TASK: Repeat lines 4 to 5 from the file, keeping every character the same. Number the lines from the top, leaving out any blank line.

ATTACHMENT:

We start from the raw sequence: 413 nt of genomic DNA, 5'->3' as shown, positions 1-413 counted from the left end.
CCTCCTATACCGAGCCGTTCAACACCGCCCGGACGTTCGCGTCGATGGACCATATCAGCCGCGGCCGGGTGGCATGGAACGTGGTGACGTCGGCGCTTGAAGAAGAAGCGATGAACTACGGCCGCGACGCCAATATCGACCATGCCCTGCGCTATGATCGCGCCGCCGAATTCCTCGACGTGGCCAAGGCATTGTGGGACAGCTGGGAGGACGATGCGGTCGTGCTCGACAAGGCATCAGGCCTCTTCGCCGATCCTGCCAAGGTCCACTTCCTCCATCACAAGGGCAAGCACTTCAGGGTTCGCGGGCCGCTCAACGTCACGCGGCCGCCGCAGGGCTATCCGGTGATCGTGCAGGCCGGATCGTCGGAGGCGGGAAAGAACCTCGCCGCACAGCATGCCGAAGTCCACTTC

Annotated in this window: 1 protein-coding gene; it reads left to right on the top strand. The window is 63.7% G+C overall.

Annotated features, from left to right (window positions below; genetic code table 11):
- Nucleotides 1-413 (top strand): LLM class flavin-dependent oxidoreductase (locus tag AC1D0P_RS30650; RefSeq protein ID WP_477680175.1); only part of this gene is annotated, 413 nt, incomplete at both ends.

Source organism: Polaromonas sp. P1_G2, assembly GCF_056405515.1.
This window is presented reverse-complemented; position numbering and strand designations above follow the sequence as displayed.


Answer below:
Annotated features, from left to right (window positions below; genetic code table 11):
- Nucleotides 1-413 (top strand): LLM class flavin-dependent oxidoreductase (locus tag AC1D0P_RS30650; RefSeq protein ID WP_477680175.1); only part of this gene is annotated, 413 nt, incomplete at both ends.